Steak maître d’hôtel

 

Pan-seared steak with parsley butter

The steak the French most often use with beurre maître d’hôtel is perhaps the entrecôte, which is as it sounds — cut from between the ribs. But as cuts of meat differ from country to country, this recipe does not specify which kind of steak to use. It can work equally well with any good cut of steak — sirloin, porterhouse, rib eye, New York strip, or in France tournedos, faux-filet, etc. What matters is the thickness of the meat, for this will determine the cooking time. And by the way, steak of any sort served with beurre maître d’hôtel may be grilled rather than pan-seared, as you prefer.

The instructions below are for relatively thin steaks, as served most often in France. For thicker cuts, increase the cooking time accordingly.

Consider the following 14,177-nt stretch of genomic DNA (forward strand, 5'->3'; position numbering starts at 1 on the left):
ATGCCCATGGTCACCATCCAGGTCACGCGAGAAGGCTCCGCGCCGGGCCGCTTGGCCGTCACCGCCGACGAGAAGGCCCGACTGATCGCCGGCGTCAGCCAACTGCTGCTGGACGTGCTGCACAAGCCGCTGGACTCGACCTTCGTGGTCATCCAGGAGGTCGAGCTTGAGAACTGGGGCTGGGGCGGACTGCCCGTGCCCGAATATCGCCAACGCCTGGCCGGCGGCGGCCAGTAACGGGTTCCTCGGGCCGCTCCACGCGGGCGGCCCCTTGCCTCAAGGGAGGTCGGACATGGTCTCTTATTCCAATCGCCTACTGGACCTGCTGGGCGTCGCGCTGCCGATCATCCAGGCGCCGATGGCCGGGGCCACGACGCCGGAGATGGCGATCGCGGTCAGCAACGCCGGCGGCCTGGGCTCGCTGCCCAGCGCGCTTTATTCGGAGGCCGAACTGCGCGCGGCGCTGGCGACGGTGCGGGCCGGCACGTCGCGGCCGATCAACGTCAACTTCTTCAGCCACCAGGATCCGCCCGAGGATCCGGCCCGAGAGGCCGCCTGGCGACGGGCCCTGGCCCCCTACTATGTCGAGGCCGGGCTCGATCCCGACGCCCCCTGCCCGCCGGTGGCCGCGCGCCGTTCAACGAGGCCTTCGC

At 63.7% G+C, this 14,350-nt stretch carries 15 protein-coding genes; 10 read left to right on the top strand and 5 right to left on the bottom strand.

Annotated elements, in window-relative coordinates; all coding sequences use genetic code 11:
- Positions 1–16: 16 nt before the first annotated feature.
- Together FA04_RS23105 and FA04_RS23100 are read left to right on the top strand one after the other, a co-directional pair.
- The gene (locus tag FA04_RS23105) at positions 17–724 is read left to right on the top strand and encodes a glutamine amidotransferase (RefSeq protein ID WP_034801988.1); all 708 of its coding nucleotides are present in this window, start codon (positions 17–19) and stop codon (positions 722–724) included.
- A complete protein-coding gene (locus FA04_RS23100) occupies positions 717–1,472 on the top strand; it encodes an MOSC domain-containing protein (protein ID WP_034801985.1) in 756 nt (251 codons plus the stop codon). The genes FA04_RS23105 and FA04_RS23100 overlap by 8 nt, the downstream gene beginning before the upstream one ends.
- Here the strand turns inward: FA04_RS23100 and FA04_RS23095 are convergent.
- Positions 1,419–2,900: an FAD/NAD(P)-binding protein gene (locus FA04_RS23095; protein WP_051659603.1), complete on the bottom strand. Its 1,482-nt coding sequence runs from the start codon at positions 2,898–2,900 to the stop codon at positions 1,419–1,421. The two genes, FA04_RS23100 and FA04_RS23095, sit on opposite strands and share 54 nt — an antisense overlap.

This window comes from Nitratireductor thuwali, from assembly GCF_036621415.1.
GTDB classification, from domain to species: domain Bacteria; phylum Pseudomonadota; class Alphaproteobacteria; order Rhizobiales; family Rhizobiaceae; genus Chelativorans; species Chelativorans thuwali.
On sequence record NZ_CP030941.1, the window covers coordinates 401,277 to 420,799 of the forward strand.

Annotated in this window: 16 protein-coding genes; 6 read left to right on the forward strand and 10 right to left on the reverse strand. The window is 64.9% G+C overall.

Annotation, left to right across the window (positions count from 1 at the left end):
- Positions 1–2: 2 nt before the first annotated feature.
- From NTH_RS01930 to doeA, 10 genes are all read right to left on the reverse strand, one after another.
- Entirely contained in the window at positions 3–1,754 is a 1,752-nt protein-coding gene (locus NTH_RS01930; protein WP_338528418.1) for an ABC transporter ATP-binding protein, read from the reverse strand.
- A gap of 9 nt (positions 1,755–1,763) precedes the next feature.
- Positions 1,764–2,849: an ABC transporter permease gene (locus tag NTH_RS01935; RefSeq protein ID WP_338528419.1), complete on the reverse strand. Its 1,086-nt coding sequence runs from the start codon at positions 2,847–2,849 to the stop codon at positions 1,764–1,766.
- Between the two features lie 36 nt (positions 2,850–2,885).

2 steaks, about 1/2 inch (1.5 cm) thick
1 tsp. olive oil
2 tbsp. softened butter
1 tbsp. fresh parsley, finely minced
a few drops of fresh lemon juice
salt and freshly ground black pepper

Place the butter on a plate and mash with a fork. Add the minced parsley, salt, pepper and lemon juice. Form the parsley butter into a slab and refrigerate.

Heat the olive oil to sizzling in a frying pan. Cook the steaks over a very high flame. The amount of time depends on the thickness of the meat. With steaks 1/2 inch thick, count on about 1 minute per side for very rare meat, 2 minutes per side for medium rare, and 3 minutes per side for medium to well done.

Salt and pepper the steaks only after removing them from the heat. Place a pat of parsley butter on each steak. Serves 2.

Another way to shape the butter, if making a lot of it, is to place it on a sheet of wax paper or parchment paper, form it into a long cylindrical shape, roll it up in the paper and roll it over you countertop a few times to make a smooth cylinder. Now refrigerate. When ready to serve, you may slice it off in rounds — which look quite pretty on the plate. For the purposes of an everyday French chef, however, forming the butter into a slab works just as well.


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